More book banning cases emerge in Oregon this year
Book bans are in Oregon, too. (Getty Images)
If you read about school or public library book banning in some places – Idaho or Texas, for example – it might come as a jolt but not a surprise. This kind of thing doesn’t happen in Oregon, right?
Except that it does, even in a state not usually identified as central to the conservative culture wars. But Oregon’s overall prevailing open attitudes toward books on shelves may be part of what is fueling the book-banning effort.
Last September, I happened to be in Bend when the Deschutes Public Library celebrated – if that’s the right word – Banned Book Week, which district officials saw as an attempt to raise awareness of censorship. One library official remarked, “It’s our ability to think what you want to think, learn what you want to learn, read what you want to read, and really develop your own thought processes.”
The tenor around the discussion seemed to be that the idea of open public access to widely read books in our libraries was a mostly settled issue in places like Oregon.
Except that it is not. A state library report on local library materials challenges from last summer shows the number of challenges around Oregon – more than 50 of them in the preceding year – had spiked well above the previous couple of years, and was running about twice as high as most earlier years. The largest share of those challenges relates to sexual or gender-related issues; a third of all the complaints were tagged as “sexually explicit.”
Lake Oswego school librarian Miranda Doyle commented that, “Right now, the books that are under attack tend to be by people of color. They tend to be about racism and LGBTQ people, and especially trans people are under attack right now, and this is happening all over the country and in Oregon.”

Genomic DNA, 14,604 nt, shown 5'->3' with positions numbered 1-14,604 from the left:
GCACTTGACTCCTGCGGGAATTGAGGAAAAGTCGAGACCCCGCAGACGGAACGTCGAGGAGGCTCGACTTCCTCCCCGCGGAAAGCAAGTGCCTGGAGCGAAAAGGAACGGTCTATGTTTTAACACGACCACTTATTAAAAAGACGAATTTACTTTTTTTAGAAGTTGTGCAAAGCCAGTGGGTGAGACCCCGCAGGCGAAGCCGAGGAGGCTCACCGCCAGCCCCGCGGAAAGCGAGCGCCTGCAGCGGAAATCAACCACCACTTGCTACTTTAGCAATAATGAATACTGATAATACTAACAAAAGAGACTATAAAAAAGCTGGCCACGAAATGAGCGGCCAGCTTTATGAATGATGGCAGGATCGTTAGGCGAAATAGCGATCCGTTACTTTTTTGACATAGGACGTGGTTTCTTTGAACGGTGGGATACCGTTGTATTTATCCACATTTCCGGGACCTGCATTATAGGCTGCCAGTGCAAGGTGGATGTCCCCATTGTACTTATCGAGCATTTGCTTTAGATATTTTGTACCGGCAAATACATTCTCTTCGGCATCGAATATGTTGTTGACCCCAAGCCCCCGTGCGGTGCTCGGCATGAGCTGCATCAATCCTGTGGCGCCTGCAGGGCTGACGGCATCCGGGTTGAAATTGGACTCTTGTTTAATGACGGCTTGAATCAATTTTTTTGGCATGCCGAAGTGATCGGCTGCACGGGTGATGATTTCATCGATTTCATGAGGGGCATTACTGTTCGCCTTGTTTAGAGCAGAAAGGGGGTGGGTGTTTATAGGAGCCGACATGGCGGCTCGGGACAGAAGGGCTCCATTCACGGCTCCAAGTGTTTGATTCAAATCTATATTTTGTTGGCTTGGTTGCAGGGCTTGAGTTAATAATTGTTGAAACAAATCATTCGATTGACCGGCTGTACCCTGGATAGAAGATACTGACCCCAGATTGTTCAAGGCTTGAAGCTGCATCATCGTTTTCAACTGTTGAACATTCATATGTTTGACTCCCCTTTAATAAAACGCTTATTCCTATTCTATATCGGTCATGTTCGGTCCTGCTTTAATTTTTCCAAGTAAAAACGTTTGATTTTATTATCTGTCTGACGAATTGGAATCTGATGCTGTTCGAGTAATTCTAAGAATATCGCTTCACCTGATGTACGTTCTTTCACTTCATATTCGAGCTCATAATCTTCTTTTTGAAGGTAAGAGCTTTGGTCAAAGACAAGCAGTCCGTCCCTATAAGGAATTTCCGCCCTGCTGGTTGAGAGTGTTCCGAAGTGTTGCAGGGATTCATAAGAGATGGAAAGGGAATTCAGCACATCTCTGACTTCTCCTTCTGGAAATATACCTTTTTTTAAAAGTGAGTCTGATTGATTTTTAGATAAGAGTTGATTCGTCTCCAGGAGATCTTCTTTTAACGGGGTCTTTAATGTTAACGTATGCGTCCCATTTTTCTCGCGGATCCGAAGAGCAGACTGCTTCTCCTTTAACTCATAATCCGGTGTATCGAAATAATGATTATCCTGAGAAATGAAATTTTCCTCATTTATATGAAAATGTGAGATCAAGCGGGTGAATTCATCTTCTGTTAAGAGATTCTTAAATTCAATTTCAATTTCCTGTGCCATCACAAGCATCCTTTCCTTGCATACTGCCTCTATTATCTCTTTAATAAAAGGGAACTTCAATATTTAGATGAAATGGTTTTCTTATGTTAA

The 2,572 book titles – a record number – targeted for removal in libraries nationally are by or about people of color or LBGTQ issues, according to the American Library Association.
More book-banning cases emerged in Oregon this year. In March the West Linn-Wilsonville School District wrestled with a case from last fall, when the Oregon Moms Union called for removal from school library stacks of a collection of books typically described as by or about people of color or LGBTQ+ people. The question went to a book review committee, which mostly kept the books where they were but restricted a couple for high school use.
What happened in the Canby School District in April, however, was more extreme: That district decided to yank 36 books from school libraries. Another review of them is underway.
The Canby conflict came to a head at the district board’s meeting on April 11. High school senior Zachery Woodruff argued, “Two angry parents, 0.01% of the Canby population. That is all it took to remove over 30 books from our library. Without following any form of due process, the books were silently removed from the shelves. We have become ‘that school.’ The school in the media headlines.”
In the meeting, one parent commented, “Some of these books, as I got into them, have really explicit sex. A lot of it. It is not about anyone’s race, it is not about anyone’s gender. It is not about being transgender. It is not about LGBTQ+ . I didn’t look at any of those things. I literally looked at the content of the book and thought – not every 13, 14, 15, 16 and 17 year old can handle this content.”
I’ll make no effort here to parse the motivations of individual book activists. Still, the connection to sexual, gender and race issues in those books clearly were central to the stated reasons for objections to them – arguments that also have become, in the last few years, highly visible in the nation’s political and culture wars.
Maybe one reason some of these complaints are as active in Oregon as they are is because of the political climate. In more culturally conservative states, legislatures and other governmental bodies have explored punishing libraries for placing controversial material on their shelves. One Idaho measure imposing fines and other penalties cleared the Legislature, but Gov. Brad Little vetoed it, he said, because “allowing any parent, regardless of intention, to collect $2,500 in automatic fines (on accusing a library of shelving inappropriate material) creates a library bounty system.”
It can get worse. In Montana, books shot through with bullets were found in one library’s book receipt box.
Oregon offers less outlets for such complaints in its state government. A national culture-war environment could put it at risk for as many local book-banning efforts as any state if only because that’s one of the relatively few ways culture warriors have for impacting their environment.
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